Cross-border transactions are retroactively reportable!

25. June 2019 | Reading Time: 3 Min

On 8 May, the EU Reporting Obligations Act (EU-Meldepflichtgesetz, EU-MPfG) was sent for review within the context of the Tax Fraud Prevention Act (Abgabenbetrugsbekämpfungsgesetz) 2020; the review period ended on 28 May 2019. The EU Reporting Obligations Act will transpose the requirements of the DAC 6 Directive into Austrian law. DAC 6 provides for mandatory disclosure and an automatic exchange of information concerning cross-border arrangements. The reporting obligation applies to arrangements implemented since 25 June 2018.

What is the DAC 6 Directive?

Directive (EU) 2018/822 of the Council of 25/05/2018 amending Directive 2011/16/EU as regards mandatory automatic exchange of information in the field of taxation in relation to reportable cross-border arrangements, OJ L 2018/139, 1.; hereinafter referred to as the “DAC 6 Directive” for short.

What are cross-border arrangements?

The term “arrangement” is not defined independently by the law. The explanatory notes on § 3(2) EU-MPfG merely state that an arrangement may include more than one step or one part and may also involve a series of arrangements.

The required cross-border element cannot be fulfilled by the mere fact that a transaction or activity is carried out abroad. According to the law, a “cross-border” situation already arises when not all of the parties involved in the arrangement are tax resident in the same territory or when one of the parties involved is tax resident in several territories at the same time.

Please note! The scope of the EU-MPfG should include not just arrangements that are inappropriate, in the sense that they are “abusive”, but also “general” arrangements”!

How is the reporting obligation established?

A cross-border arrangement is reportable if the prerequisites of § 5 or § 6 EU-MPfG are met:

§ 5 defines indicators of unconditionally reportable arrangements which lead to a reporting obligation without satisfaction of the main benefit test. These may include:

  • Payments between affiliated companies if the recipient is not tax resident in any territory
  • Transfer pricing arrangements with unilateral safe harbour rules, relocation of functions or transfer of intangible property

§ 6, on the other hand, covers indicators of conditionally reportable arrangements which are also contingent on satisfaction of the main benefit test. These may include:

  • Purchase of loss-making companies (shell company purchase)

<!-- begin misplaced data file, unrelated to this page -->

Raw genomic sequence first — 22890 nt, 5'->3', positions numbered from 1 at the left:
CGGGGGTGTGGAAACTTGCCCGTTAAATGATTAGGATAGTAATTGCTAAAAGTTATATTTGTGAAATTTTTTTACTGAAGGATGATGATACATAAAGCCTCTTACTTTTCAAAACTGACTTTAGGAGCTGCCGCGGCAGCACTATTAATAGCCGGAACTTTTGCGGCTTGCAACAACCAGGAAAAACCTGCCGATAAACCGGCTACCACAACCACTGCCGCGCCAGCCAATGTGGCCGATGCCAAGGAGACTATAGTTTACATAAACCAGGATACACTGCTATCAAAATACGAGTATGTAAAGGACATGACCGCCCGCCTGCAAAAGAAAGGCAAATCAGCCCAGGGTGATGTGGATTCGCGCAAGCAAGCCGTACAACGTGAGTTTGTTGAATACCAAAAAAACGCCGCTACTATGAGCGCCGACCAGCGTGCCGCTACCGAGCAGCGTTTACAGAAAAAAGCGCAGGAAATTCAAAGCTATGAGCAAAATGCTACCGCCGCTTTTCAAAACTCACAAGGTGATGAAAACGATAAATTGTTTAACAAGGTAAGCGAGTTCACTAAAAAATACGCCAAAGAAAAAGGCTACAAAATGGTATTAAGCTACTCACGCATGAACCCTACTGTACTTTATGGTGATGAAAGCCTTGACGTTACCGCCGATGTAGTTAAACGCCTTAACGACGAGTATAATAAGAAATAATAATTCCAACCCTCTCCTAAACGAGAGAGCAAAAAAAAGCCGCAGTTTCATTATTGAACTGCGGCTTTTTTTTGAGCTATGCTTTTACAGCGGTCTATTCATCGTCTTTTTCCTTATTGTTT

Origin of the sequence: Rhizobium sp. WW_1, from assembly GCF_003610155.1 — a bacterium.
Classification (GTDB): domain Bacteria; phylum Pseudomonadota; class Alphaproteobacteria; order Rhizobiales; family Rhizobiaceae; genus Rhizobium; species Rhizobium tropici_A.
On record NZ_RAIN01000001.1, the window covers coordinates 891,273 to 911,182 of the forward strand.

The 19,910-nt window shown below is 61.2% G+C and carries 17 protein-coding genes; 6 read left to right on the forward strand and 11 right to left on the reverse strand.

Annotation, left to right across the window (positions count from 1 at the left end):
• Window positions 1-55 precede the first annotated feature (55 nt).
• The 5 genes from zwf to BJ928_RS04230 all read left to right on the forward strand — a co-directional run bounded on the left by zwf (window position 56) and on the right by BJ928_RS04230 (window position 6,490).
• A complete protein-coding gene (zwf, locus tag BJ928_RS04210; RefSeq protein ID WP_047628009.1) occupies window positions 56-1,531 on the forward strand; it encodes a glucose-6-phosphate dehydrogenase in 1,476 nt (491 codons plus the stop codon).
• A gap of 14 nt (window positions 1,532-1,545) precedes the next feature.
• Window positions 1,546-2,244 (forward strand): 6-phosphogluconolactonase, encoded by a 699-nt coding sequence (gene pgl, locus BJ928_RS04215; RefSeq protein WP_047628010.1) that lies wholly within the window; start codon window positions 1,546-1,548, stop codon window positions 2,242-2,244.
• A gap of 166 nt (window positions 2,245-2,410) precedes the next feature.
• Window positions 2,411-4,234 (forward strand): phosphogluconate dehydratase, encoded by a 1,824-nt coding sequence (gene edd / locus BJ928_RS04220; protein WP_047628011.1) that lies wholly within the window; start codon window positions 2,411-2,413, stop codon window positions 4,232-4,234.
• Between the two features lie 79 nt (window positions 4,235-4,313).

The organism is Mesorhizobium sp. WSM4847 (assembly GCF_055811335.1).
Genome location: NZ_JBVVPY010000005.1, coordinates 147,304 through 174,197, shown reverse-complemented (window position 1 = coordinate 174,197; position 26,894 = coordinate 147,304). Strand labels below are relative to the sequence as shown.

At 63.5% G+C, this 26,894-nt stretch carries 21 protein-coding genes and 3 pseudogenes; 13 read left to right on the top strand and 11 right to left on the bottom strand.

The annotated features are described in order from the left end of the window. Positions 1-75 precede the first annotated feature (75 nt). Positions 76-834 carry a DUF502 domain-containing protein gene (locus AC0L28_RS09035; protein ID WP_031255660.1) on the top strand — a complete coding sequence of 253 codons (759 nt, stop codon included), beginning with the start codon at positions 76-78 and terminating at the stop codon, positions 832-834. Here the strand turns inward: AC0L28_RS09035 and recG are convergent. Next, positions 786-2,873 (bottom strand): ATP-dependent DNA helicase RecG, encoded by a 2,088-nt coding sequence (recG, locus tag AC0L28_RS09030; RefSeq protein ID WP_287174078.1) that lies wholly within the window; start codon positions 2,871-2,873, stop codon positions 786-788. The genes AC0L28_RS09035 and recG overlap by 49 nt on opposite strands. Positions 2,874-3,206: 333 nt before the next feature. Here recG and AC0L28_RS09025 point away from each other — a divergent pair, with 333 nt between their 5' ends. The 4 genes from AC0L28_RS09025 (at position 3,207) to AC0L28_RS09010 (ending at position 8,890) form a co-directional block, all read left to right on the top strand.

• Circular capital transfers
  • Arrangements involving low-taxing jurisdictions

Cross-border Transactions with tax advantage

The main benefit test is deemed to have been satisfied if the main benefit or one of the main benefits of the arrangement is obtaining a tax advantage (domestically or abroad). The tax advantage may relate to any type of tax, with the sole exception of VAT, customs, excise duties and compulsory social security contributions.

A reporting obligation applies primarily to the “intermediaries” within the meaning of § 3(3) EU-MPfG, i.e. advisors in a broader sense. However, if the advisor is subject to a statutory obligation of confidentiality, the reporting obligation passes to the relevant taxpayer! As the typical intermediary (lawyer, notary, tax advisor) in Austria has a professional legal obligation of confidentiality, the reporting obligation will often therefore apply to the taxpayers themselves. If arrangements are self-conceived, the relevant taxpayers themselves also have a reporting obligation.

When should arrangements be reported and what penalties are provided for?

Arrangements created between 25/06/2018 and 01/07/2020 must be reported from 01/07/2020 to 31/08/2020. Arrangements from 01/07/2020 onwards must be reported to the new anti-fraud office within 30 days.

Any violation of the reporting obligation is legally defined as a breach of financial regulations and will occur if

  • a report is not made or is incomplete, or
  • the reporting obligation is not met on time.

In the draft amendment to the Financial Criminal Code (Finanzstrafgesetz, FinStrG), Austria has opted for fines of up to EUR 50,000 for intent and up to EUR 25,000 for gross negligence.

TPA Tip concerning DAC6 reporting obligation

Cross-border transactions should be recorded on a daily basis so that any reporting obligation can be assessed in good time. Your TPA advisor will be happy to assist you in terms of how to proceed.

Contact our experts